Protein - a key nutrient for training success

Protein has a wide variety of functions in the body that are imperative to reap the benefits from your training, including:

  • Improves outcomes of training as it promotes training gains (e.g. muscle growth) during recovery from key training sessions 
  • Essential for repairing damaged muscle tissue during recovery process 
  • Fundamental for increasing and maintaining high level of muscle mass for optimal muscle strength & power
  • Fundamental for healthy bones


1. Choose high quality protein sources

Proteins are comprised of individual components, called amino acids. Some are classified as “essential”, which means the body cannot make them on its own so they must be regularly provided by diet. Therefore choose high-quality protein sources including all essential amino acids like eggs, (low-fat) dairy products, lean meat, poultry and fish. Soy products (e.g. tofu, soy drink) and quinoa are excellent plant protein sources for vegans and vegetarians.

2. More isn’t better when it comes to muscle building

20-25g of high-quality protein per serve seems to be sufficient for the maximal stimulation of new muscle protein during exercise recovery for young athletes. If you are smaller than 80kg you may need a little less than 25ga per occasion. If you are a larger athlete, you will need a little more. To be more precise: A serving size of 0.30g high-quality protein per kg of body weight (potentially a slightly higher amount for plant based protein sources is recommended as suggested in emerging research).

3. Time your protein during the day correctly

For best results, maintain a good spread of protein intake over the day. Include the right amount of high-quality protein at breakfast, lunch, dinner, snacks and immediately after training sessions. To maximize muscle build and promote overnight recovery after resistance exercise, an additional protein serving just before bed might be right for you.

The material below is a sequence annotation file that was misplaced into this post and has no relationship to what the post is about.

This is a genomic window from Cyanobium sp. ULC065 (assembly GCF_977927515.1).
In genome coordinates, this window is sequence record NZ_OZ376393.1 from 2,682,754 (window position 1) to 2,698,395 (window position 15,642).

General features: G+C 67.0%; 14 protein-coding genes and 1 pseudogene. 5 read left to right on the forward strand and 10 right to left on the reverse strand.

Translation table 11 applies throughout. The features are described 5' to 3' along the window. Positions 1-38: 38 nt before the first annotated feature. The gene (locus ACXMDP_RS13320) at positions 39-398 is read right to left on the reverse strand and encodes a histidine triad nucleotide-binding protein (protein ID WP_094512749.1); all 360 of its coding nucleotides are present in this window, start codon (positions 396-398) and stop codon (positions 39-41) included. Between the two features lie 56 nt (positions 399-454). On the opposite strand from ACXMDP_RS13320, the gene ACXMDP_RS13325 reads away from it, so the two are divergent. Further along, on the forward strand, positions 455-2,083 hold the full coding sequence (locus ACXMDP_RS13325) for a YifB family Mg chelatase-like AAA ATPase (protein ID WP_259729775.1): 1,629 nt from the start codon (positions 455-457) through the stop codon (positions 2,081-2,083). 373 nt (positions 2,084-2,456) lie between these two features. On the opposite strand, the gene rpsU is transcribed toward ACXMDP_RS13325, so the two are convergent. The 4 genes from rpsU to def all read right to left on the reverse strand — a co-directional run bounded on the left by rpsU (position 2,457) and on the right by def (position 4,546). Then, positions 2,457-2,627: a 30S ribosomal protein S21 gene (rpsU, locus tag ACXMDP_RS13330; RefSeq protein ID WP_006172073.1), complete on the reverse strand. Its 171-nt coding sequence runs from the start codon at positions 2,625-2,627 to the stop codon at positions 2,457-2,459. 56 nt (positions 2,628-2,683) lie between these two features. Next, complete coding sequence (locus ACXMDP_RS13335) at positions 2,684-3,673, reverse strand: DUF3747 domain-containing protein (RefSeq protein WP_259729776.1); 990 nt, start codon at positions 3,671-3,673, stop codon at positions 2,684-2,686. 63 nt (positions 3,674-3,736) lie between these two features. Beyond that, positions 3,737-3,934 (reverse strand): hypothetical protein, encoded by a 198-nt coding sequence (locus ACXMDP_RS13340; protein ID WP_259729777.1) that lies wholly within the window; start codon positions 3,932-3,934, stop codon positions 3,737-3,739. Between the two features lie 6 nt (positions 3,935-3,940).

If your body weight is 80kg, approx. 25g of high-quality protein per each serve spread over the day might be right for you:  

25 grams of high-quality protein is provided by approx.

- 240g greek yogurt, nonfat
- 200g low-fat cottage cheese
- 4 eggs (M-size)
- 120-150g fish, grilled
- 90g lean beef steak
- 110g chicken breast, skinless
- 280g Tofu
- 250ml (1/2 bottle) of PowerBar PROTEIN PLUS Sportsmilk

If your body weight is 55kg, approx. 15g of high-quality protein per each serve spread over the day might be right for you:  

15 grams of high-quality protein is provided by approx.

- 400ml low-fat cow’s milk or soy drink
- 3 tablespoons of parmesan
- 2 eggs (M-size)
- 70-90g fish, grilled
- 70g lean beef steak
- 70g chicken breast, skinless
- 100g (uncooked) Quinoa
- 1 PowerBar PROTEIN PLUS 30% bar

© Corinne Mäder Reinhard, Senior EU Sports Nutrition Manager PowerBar. International Olympic Committee post-graduate Diploma in Sports Nutrition


Areta, J. L., et al. (2013). Timing and distribution of protein ingestion during prolonged recovery from resistance exercise alters myofibrillar protein synthesis. J Physiol, 591:2319–30.
Tang, J. E., Moore, D. R., Kujbida, G. W., Tarnopolsky, M. A., & Phillips, S. M. (2009). Ingestion of whey hydrolysate, casein, or soy protein isolate: effects on mixed muscle protein synthesis at rest and following resistance exercise in young men. J Appl Physiol 107(3):987-92
Volek, J. S. et al. (2013). Whey protein supplementation during resistance training augments lean body mass. J Am Coll Nutr, 32(2):122-35.